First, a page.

Second seed Karolina Pliskova, a consistent Australian Open performer in recent years, faces Laura Siegemund, the drop shot-happy German who won their only previous meeting, in the second round on Thursday.
Karolina Pliskova vs Laura Siegemund is live from Melbourne on Thursday 23 January at 1pm local/2am GMT
Although Pliskova’s sole run to a Grand Slam final came at the US Open in 2016, the Czech’s most successful major in recent years has actually been the Australian Open, where she made the quarterfinals in 2017 and 2018 and the semifinals in 2019 after a match-point-saving victory over Serena Williams.
This is the fourth year in a row that Pliskova has warmed up for the Australian Open with a deep run at the Brisbane International, winning the title in 2017, reaching the semifinals in 2018, claiming a second title in 2019 and successfully defending it a fortnight ago when she saved a match point to beat Naomi Osaka in the semifinals before defeating Madison Keys in three tight sets in the final.
The second seed extended her winning streak to six matches with a win over Kristina Mladenovic in a first-round encounter many circled as providing a potential upset, with Mladenovic a former top-10 player who carried a 2-2 record against Pliskova and a history of enjoying taking down top seeds into the contest. In the end, however, it wasn’t as much of a contest as predicted, with the slumping (in singles) Mladenovic losing 1-6, 5-7 in 85 minutes. Pliskova served five aces, dropped just eight points behind her first serve through the match and saved seven of the eight break points she faced as well as out-winnering Mladenovic 20 to 14 while keeping her unforced errors relatively under control, committing 17 (of which three were double faults) to Mladenovic’s 23.
Now coached by Dani Vallverdu and Olga Savchuk, Pliskova has been in the top ten – and often the top five – for the past three seasons, and it’s about time the former world no. 1 made another major final. She’s also on a ten-match winning streak in Grand Slam second-round matches dating back to her 2017 Wimbledon defeat to Magdalena Rybarikova, and hasn’t failed to reach the third round at the Australian Open since 2014, when – ranked world no. 70 – she lost 12-10 in the third to Daniela Hantuchova.
Pliskova could have faced Coco Vandeweghe in the second round, a former Australian Open semifinalist herself in the draw as a wildcard after struggling with injury and a big-serving American whose head-to-head against the Czech is 3-3; instead, she faces a player against whom she is 0-1, but a bit more of an unknown quantity on hard courts, Laura Siegemund.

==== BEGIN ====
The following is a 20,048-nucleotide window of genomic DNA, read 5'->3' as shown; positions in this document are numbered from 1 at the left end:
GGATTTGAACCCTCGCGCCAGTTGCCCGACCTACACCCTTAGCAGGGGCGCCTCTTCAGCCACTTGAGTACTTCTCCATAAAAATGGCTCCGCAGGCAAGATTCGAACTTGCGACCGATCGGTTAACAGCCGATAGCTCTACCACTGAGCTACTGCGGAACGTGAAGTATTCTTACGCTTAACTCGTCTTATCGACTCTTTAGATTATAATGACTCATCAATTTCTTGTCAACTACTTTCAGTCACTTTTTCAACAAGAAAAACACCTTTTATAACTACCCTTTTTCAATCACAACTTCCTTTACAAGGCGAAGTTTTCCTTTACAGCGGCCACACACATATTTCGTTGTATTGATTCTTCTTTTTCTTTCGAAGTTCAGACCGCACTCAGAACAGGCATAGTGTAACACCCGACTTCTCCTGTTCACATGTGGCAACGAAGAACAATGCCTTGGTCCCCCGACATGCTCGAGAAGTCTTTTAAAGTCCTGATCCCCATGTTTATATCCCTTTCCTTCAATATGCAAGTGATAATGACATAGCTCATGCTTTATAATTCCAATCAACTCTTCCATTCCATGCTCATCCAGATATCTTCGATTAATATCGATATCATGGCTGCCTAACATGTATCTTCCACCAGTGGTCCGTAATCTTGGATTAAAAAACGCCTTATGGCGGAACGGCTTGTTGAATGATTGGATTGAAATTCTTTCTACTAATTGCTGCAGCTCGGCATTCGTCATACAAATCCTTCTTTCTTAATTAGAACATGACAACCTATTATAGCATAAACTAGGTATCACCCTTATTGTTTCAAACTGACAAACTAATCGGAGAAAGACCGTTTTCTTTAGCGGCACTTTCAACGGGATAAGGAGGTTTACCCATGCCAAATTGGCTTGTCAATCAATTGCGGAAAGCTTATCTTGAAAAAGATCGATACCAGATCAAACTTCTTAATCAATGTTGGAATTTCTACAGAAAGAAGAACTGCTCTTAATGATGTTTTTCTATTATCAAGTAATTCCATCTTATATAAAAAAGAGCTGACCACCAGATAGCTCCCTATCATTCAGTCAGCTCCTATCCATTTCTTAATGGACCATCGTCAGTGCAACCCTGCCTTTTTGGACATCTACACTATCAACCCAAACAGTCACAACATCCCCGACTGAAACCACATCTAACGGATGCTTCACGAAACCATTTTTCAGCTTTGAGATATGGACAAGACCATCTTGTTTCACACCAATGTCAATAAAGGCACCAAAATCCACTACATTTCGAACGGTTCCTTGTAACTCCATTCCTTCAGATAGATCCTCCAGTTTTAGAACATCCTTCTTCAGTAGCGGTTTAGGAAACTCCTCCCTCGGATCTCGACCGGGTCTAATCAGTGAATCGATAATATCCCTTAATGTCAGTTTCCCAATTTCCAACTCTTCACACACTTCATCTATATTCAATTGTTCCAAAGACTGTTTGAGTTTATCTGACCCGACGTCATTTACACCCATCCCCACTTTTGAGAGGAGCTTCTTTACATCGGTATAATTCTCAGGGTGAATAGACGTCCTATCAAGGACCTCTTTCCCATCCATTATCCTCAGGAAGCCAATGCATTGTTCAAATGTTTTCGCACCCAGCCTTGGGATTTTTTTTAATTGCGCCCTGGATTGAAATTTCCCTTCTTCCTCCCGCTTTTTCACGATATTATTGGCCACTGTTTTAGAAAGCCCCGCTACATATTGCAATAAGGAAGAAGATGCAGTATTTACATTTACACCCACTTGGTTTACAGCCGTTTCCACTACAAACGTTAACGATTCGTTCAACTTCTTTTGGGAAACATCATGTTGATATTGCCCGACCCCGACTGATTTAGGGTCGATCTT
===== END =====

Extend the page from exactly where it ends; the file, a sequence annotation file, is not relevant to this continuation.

Something of a late bloomer, Siegemund first broke into the top 100 at the end of 2015 and went on to make a name for herself with a tremendous run at the Porsche Tennis Grand Prix in her native Germany in April 2016, qualifying for the main draw before ousting three top-10 players to reach the final. Finishing runner-up to Angelique Kerber, Siegemund went on to win her first WTA Tour title in Bastad the same year, then went one better on her return to Stuttgart in 2017, beating another trio of top-10 players – including Pliskova – before defeating none other than Mladenovic in the final.
Siegemund rose to world no. 32 as a result but suffered a horrible knee injury a month or so later and did not return to competition for ten months. Her ranking dropped as low as world no. 358 as a result and although she re-established herself in the top 100 in 2019, making the semifinals in Bucharest, she hasn’t yet managed to rise to the same heights as before her injury.
A quarterfinalist in Auckland two weeks ago, where she beat Coco Gauff before losing to Serena Williams in straight sets, Siegemund overturned an 0-4 record vs another CoCo, Vandeweghe, in the first round, defeating the American 6-1, 6-4. It was a good win, even if Vandeweghe – another Stuttgart finalist – only played eight tournaments in 2019, and in that Vandeweghe is a player who relies on her powerful serve and forehand, good preparation for playing Pliskova.
The Czech is much more of a baseliner, however, and she’s lost her only previous match with Siegemund, who upset Pliskova 7-6(5, 5-7, 6-3. That win, like most of Siegemund’s victories over top-10 players, came on clay – could Siegemund replicate it on hard courts? Pliskova will have to serve very well and keep the German under constant pressure, pinned back behind the baseline, to stop her playing her favoured drop shots or at least force her to do so from awkward positions. It’s doable, but I wouldn’t be surprised if Pliskova gets frustrated and ends up dropping a set before booking her place in the third round.